The Inter-American Development Bank cancels its big bash in China

FAMOUS FOR its hotpot and pandas, Chengdu, in China’s inland Sichuan province, is not an obvious venue for a conference about Latin America. But it was looking forward to hosting this year’s meeting of the Inter-American Development Bank (IDB), which provides aid, advice and cheap loans to 26 developing countries in Latin America.

The meeting was intended to mark ten years since China joined the bank in 2009, acquiring 0.004% of its shares. South Korea had similarly played host in 2005 to mark its tenth anniversary. At last year’s gathering in Argentina, the bank’s choice of Chengdu was celebrated by a Chinese dance troupe—and someone in a panda suit.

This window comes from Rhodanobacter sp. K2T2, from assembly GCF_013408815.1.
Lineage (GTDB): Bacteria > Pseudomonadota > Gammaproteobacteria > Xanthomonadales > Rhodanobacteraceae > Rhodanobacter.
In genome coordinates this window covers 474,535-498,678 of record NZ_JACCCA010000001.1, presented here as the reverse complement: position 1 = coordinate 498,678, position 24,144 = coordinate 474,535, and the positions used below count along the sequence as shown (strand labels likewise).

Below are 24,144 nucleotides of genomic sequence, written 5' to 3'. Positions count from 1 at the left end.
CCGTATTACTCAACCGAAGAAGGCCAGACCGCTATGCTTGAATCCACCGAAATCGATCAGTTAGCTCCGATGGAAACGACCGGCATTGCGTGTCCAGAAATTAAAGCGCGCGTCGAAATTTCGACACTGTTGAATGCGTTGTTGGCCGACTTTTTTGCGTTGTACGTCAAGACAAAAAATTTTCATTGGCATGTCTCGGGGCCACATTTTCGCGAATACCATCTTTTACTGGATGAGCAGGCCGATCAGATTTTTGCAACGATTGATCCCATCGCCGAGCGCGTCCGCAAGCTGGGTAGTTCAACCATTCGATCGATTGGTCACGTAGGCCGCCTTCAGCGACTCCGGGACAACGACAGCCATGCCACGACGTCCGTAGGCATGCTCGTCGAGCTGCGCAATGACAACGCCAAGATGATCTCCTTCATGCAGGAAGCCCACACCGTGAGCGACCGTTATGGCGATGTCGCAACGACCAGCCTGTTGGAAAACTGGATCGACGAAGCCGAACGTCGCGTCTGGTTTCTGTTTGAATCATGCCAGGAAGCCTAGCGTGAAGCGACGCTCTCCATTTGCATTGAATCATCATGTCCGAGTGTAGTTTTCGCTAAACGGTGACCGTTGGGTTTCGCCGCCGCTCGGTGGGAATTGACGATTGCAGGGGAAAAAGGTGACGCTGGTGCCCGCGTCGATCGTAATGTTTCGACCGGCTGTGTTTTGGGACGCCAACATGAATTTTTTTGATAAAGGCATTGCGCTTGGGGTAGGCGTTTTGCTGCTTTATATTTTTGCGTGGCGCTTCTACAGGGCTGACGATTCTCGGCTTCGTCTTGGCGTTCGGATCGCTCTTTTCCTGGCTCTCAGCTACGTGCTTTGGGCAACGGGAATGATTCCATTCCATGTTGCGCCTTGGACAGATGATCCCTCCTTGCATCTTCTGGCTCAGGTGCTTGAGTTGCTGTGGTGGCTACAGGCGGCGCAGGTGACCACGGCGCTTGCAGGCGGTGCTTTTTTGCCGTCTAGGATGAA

Now the suit must go back in the closet. The bank has said it will hold its meeting elsewhere, because China has refused a visa to Ricardo Hausmann (pictured), an economist at Harvard University who was recently approved as Venezuela’s representative at the bank. Mr Hausmann was nominated by Juan Guaidó, the leader of Venezuela’s legislature, who has been recognised as the country’s president by many of the IDB’s members (a notable exception is Mexico).

China, however, still recognises the presidency of Nicolás Maduro, the political heir to Hugo Chávez, who began a second term in January after rigging last year’s election. China was happy to hold the meeting without...



via The Economist: Finance and economics Business Feeds

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